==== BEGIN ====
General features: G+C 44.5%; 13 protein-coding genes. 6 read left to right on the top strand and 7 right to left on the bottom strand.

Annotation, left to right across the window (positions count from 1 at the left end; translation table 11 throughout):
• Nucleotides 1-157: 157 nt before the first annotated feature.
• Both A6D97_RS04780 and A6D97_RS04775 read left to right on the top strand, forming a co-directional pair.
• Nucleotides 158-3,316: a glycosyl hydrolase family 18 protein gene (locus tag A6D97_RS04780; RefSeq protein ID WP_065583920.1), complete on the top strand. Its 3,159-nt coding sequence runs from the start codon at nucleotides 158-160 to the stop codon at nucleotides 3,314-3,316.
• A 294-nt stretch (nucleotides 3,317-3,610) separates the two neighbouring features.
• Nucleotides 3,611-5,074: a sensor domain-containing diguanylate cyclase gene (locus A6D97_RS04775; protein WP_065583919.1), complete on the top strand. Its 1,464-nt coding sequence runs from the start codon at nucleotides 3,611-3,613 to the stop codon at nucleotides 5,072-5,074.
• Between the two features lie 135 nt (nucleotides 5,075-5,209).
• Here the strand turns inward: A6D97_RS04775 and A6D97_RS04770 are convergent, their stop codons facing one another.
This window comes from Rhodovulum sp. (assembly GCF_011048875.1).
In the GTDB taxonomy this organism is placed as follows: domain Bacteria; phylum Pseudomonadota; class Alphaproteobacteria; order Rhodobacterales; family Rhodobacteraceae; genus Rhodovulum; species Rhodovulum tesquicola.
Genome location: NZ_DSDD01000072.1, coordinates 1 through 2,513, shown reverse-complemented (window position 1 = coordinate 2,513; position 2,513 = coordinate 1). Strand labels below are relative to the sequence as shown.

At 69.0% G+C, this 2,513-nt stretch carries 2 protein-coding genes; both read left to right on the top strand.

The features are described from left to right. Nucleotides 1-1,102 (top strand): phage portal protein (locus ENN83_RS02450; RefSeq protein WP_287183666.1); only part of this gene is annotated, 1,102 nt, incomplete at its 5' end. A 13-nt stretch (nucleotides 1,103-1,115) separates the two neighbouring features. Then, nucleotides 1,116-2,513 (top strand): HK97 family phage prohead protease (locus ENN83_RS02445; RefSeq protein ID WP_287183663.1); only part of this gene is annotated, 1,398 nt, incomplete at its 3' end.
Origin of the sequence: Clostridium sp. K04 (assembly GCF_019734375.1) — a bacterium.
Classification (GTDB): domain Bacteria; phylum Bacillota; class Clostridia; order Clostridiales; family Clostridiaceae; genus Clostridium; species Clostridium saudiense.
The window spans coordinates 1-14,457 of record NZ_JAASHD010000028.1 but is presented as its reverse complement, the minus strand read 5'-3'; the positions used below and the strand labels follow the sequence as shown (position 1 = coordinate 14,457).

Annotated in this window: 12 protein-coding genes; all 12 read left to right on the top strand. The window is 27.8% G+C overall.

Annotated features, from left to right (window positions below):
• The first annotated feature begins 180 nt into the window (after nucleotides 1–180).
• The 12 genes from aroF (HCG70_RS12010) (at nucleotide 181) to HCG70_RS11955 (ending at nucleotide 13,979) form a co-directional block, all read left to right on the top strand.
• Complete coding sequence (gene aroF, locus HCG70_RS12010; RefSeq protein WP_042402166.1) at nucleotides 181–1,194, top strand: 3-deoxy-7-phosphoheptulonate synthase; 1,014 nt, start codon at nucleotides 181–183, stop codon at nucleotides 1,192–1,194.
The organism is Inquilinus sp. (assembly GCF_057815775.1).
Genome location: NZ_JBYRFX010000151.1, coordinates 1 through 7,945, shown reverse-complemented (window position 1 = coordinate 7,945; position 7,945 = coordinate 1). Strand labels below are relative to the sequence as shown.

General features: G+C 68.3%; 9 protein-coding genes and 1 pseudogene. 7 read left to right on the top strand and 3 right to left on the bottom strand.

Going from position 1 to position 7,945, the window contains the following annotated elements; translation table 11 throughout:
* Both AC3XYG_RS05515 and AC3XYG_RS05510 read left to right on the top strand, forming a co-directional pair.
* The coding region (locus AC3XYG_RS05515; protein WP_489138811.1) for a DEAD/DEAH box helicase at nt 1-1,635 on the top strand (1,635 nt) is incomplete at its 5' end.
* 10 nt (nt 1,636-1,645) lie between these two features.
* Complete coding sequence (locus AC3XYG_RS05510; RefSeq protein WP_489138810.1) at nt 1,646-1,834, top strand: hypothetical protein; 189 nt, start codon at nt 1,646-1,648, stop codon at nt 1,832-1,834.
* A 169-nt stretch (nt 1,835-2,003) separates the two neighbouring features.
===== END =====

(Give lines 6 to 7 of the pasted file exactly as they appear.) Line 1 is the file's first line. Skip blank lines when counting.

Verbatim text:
• A 294-nt stretch (nucleotides 3,317-3,610) separates the two neighbouring features.
• Nucleotides 3,611-5,074: a sensor domain-containing diguanylate cyclase gene (locus A6D97_RS04775; protein WP_065583919.1), complete on the top strand. Its 1,464-nt coding sequence runs from the start codon at nucleotides 3,611-3,613 to the stop codon at nucleotides 5,072-5,074.